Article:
Editor's Note: This story originally appeared on SmartAsset.com.
A provision of the $3.5 trillion Democratic budget resolution in Congress may boost the retirement savings of moderate- and low-income workers.
A proposal advanced by the House Ways and Means Committee in early September would make the Saver’s Credit refundable for those who don’t owe any taxes.
If the provision becomes law, eligible workers would receive the annual tax credit in the form of a contribution to their retirement accounts, boosting the retirement savings of millions of Americans. Here’s how it works, and what it could mean for you.
What Is the Saver’s Credit?
First implemented through the Economic Growth and Tax Relief Reconciliation Act of 2001, the Saver’s Credit incentivizes moderate- and low-income workers to save more for retirement.
The credit, which became permanent under the Pension Protection Act of 2006, is worth a portion of a person’s annual contribution to their individual retirement account (IRA) or employer-sponsored retirement plan. This ranges from 50% for lower-income workers down to 10% for those earning a more moderate income.
However, the size of the credit ultimately depends on a person’s income level, filing status and annual retirement contributions. The maximum credit for an individual in 2021 is $1,000, while $2,000 is the maximum that a married couple filing jointly can claim.
The income thresholds for the credit change each year. You can find the income limits for the 2021 tax year on the IRS’ website.
It’s important to remember that tax credits are distinct from tax deductions. While traditional IRA and 401(k) contributions are tax-deductible and lower a person’s taxable income, a tax credit reduces the amount of taxes a person owes, dollar for dollar.
Democrats Want to Make Saver’s Credit Refundable
Under current law, the Saver’s Credit is a nonrefundable credit, meaning it can reduce a person’s tax liability down to $0, but it will not result in a cash refund.
Now, though, congressional Democrats are proposing to make the tax credit refundable, allowing certain filers with zero tax liability to receive the credit in the form of a contribution to their retirement account.
For example, Jill will earn $41,000 in 2021, but her husband is unemployed and will not have any income. If Jill contributes $2,000 to her IRA this year, she will deduct the contribution from her adjusted gross income on her joint tax return, bringing her taxable income down to $39,000.
As a result, Jill and her husband are eligible to claim a 50% credit on her $2,000 IRA contribution, and potentially reduce their tax liability by $1,000.
Under the Democratic proposal, however, if Jill and her husband do not owe any taxes, the $1,000 would be deposited into Jill’s IRA.
Another Measure to Boost Retirement Savings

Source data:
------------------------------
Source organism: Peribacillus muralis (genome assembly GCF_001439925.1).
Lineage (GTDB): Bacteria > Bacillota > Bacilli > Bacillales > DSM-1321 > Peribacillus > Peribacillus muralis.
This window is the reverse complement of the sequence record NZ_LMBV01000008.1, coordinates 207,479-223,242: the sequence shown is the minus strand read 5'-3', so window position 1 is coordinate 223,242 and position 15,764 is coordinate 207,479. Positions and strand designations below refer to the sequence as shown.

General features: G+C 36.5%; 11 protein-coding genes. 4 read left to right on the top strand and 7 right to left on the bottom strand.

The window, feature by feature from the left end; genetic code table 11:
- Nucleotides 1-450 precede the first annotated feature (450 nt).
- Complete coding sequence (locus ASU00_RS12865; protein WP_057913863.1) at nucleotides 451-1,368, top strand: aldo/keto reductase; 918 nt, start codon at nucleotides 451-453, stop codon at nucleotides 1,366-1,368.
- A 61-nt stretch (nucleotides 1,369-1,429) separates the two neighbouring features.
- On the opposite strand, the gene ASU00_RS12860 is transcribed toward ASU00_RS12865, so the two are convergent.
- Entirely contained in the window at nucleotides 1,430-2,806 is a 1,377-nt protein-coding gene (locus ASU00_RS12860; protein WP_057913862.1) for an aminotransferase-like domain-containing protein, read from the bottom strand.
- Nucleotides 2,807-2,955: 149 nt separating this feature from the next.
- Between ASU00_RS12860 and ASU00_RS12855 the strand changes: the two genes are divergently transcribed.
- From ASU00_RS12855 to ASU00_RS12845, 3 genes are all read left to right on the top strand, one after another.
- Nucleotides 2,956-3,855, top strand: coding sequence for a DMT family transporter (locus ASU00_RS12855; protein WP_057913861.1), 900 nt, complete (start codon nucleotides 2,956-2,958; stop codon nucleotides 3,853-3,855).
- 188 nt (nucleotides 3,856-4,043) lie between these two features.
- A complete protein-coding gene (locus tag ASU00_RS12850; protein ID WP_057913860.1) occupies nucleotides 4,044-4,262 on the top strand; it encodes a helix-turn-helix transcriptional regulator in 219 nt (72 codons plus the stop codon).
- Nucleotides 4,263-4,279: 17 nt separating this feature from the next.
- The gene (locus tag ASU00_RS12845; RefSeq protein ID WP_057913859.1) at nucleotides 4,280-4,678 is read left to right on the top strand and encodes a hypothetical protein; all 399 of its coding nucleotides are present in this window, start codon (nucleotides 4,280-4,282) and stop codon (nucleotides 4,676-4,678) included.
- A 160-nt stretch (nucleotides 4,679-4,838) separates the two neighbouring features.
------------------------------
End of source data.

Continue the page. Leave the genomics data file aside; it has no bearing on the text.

In addition to the Saver’s Credit provision, the Democrats are looking to require certain employers that do not offer retirement plans to automatically enroll employees in IRAs or 401(k)-type plans.
During the markup of the $3.5 trillion Build Back Better Act, the House Ways and Means Committee in early September voted 22-20 in favor of advancing both retirement-related measures.
“Automatic IRAs and Saver’s Credit enhancements would dramatically expand retirement savings in the United States,” Ways and Means Committee Chairman Rep. Richard Neal (D-Mass.) said in his opening statement. “According to recent analysis commissioned by the American Retirement Association, implementing these proposals could add up to $7 trillion in additional retirement savings over a 10-year period — and create more than 62 million new retirement savers.”
Neal added that the two provisions would especially help Hispanic, Asian and Black workers, who are less likely to have access to work-sponsored retirement plans. Neal said the enhancements would result in 7 million new Black savers and 10.8 million new Latino savers.
“Now is the time to confront these issues head-on — the longer we wait, the worse the crisis will become, and millions more Americans will find themselves in untenable circumstances in their later years,” Neal said.
The Democrats are looking to boost the retirement savings of millions of eligible Americans by making the Saver’s Credit fully refundable.
Under the plan, certain filers who do not owe taxes would receive their credit as a contribution to their retirement account. Democrats are also seeking a change that would require some employers who do not currently sponsor retirement plans to automatically enroll employees in an IRA or 401(k).
A financial adviser can help you plan for retirement and manage your tax liability. Find an adviser today.
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